Holiday Shopping for Kids? New Gender-Neutral Marketing from Sweden
Here’s an interesting article from the WSJ about a “gender blind” catalog from a Swedish company – happy shopping!
In Sweden, Playtime Goes Gender-Neutral For Holidays
This holiday season, how about a toy gun for the girl on your shopping list, and a doll for the boy?
That vision of gender-neutrality in toy-buying is coming to life in Sweden, where Top-Toy Group, a licensee of the Toys “R” Us brand, has published a gender-blind catalog for the Christmas season.
On some pages, girls brandish toy guns and boys wield blow-dryers and cuddle dolls. Top-Toy, a privately-held company, published 12 million catalogs and owns the BR Toys chain, with 303 stores in Northern Europe.
Sweden’s top advertising watchdog—known as Reklamombudsmannen, or RO—has taken the retailer to task in recent years for catalogs and ads that showcase girls playing with dolls, scrapbooks, and kitchen and beauty toys and boys with guns, cars, trains and tech gadgets. RO also has criticized Hennes & Mauritz AB, owner of the H&M chain, for ads with bikini models who were too tan.
A comparison of Top-Toy’s Swedish catalogs with their Danish counterparts shows girls have replaced boys in some photos featuring toy guns, and boys have swapped places with girls in photos featuring dolls and stuffed dogs. In one picture in the Swedish catalog, a boy is blow-drying a girl’s hair whereas in the Danish version, a somewhat older girl is blow-drying her own hair.
Top-Toy also is working on adjusting store displays and packaging to reflect the gender-neutral approach, said Jan Nyberg, Top-Toy’s sales director in Sweden. Boys and girls can now be seen playing together on boxes of “Happy House,” Top-Toy’s own kitchen set.
“We can’t decide what the big toy makers’ boxes should look like as their products are made for the global market, but we can make changes on our own boxes and in our stores,” Mr. Nyberg said.
The Swedish government has been on the front line of efforts to engineer equality between men and women, with generous paternity benefits and plans to spend the equivalent of some $340 million through 2014 on boosting gender equality in the workplace. Last year, the country famously mulled the use of a single-gender pronoun, “hen,” to replace “he” or “she” when a person’s gender is unknown or insignificant.
In a country of 9 million people, gender equality is seen as a bedrock principle of a productive workforce and a healthy welfare state. Sweden needs women in the labor force to maintain output. State-funded child care structures put in place after World War II have enabled women to return to work after having children, and four different government entities are devoted to the issue.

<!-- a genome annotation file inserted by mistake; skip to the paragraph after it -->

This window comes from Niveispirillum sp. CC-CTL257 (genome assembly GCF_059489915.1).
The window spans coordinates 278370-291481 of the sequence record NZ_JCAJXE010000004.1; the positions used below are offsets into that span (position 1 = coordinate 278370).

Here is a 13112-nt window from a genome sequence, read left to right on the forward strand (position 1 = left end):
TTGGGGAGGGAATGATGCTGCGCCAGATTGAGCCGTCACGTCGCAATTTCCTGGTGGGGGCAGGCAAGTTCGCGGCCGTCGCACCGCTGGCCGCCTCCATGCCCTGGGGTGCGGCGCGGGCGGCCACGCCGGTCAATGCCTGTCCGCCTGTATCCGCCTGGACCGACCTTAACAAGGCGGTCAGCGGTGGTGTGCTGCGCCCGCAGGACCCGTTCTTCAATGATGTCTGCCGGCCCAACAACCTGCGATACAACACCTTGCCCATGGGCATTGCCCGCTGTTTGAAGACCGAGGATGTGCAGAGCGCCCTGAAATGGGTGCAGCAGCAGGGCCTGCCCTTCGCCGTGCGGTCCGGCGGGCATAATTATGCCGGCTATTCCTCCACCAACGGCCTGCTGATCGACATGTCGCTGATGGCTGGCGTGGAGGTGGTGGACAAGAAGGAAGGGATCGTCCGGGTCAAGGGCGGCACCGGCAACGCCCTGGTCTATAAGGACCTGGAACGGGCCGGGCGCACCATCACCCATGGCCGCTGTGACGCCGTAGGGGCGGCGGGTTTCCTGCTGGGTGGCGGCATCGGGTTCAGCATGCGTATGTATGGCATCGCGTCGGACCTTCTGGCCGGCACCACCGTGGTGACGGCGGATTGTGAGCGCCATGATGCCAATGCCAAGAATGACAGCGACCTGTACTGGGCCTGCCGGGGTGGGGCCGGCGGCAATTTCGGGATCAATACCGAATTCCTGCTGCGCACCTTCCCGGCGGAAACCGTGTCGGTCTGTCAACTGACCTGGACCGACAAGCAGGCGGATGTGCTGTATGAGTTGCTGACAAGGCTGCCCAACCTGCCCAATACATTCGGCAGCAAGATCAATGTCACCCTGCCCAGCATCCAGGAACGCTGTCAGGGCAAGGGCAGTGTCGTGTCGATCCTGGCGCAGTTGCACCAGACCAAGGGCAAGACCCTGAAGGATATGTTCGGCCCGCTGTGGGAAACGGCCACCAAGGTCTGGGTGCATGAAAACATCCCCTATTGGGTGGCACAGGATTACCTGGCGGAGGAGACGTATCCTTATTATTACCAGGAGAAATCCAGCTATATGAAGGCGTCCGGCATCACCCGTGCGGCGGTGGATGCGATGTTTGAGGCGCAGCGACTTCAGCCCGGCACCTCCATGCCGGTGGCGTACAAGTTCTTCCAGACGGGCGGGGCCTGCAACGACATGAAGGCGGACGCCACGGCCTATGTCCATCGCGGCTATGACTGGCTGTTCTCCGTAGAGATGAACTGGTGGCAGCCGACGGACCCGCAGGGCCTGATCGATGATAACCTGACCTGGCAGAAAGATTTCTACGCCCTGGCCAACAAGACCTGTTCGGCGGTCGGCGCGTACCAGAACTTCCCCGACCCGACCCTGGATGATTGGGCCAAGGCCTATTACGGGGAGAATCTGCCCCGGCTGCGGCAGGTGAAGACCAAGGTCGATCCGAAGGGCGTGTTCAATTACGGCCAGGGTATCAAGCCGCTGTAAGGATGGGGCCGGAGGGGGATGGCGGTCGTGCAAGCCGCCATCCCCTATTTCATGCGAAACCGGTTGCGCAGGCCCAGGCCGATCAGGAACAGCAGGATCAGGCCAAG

Mr. Nyberg said the changes reflect cultural trends. “We want our catalog to reflect how kids are playing today,” he said. “It’s important for us to be modern.”
At a BR store in Stockholm Tuesday, images of boys dominated the toy guns and cars section, although images could be found of boys with fluffy pets or playing house.
Malin Welin, an insurance saleswoman shopping for Christmas gifts with a 2-year-old son, said she was impressed. “I think it’s amazing that they’ve actually listened to the consumers,” she said. “I didn’t used to shop here as much before they changed, because I didn’t like the way they separated between girls and boys, pink and blue.”
Other retailers have grappled with this issue. Earlier this year, Harrods, the London department store, opened a shop categorizing toys according to theme, not gender.
The role of gender in childhood development has been a hot topic for decades, especially so in the U.S. after studies in the 1970s asked whether children were being biased toward specific behaviors. By the 1980s and 1990s, many parents took to the idea of buying traditionally-female toys for boys and vice versa.
Lisa Wade, a sociologist and professor at Occidental College in Los Angeles, said Top-Toy’s gender-neutral approach is significant because it challenges common ideas about masculinity by putting dolls and hair dryers into the hands of boys. “You may give tool toys to your daughter, [but] you don’t give the lipstick bag to your son,” she says.
In many cases, she says, she suspects the gender-neutral platform is a marketing ploy. “It’s a mistake to think that companies typically do this out of ethical belief,” Dr. Wade said. “Most of the time they are doing it strategically.”
Elisabeth Trotzig, who serves as the ombudsman for RO, applauds Top-Toy. “I’m convinced others will also follow this line,” Ms. Trotzig said. “It’s especially important when it comes to children and young people since they don’t have the same experience and opportunity to evaluate marketing communication.”
Mr. Nyberg says Top-Toy has received positive emails and in-store comments after the change to its catalogs, but not all customers are happy about it. “As always, there are two camps,” he says.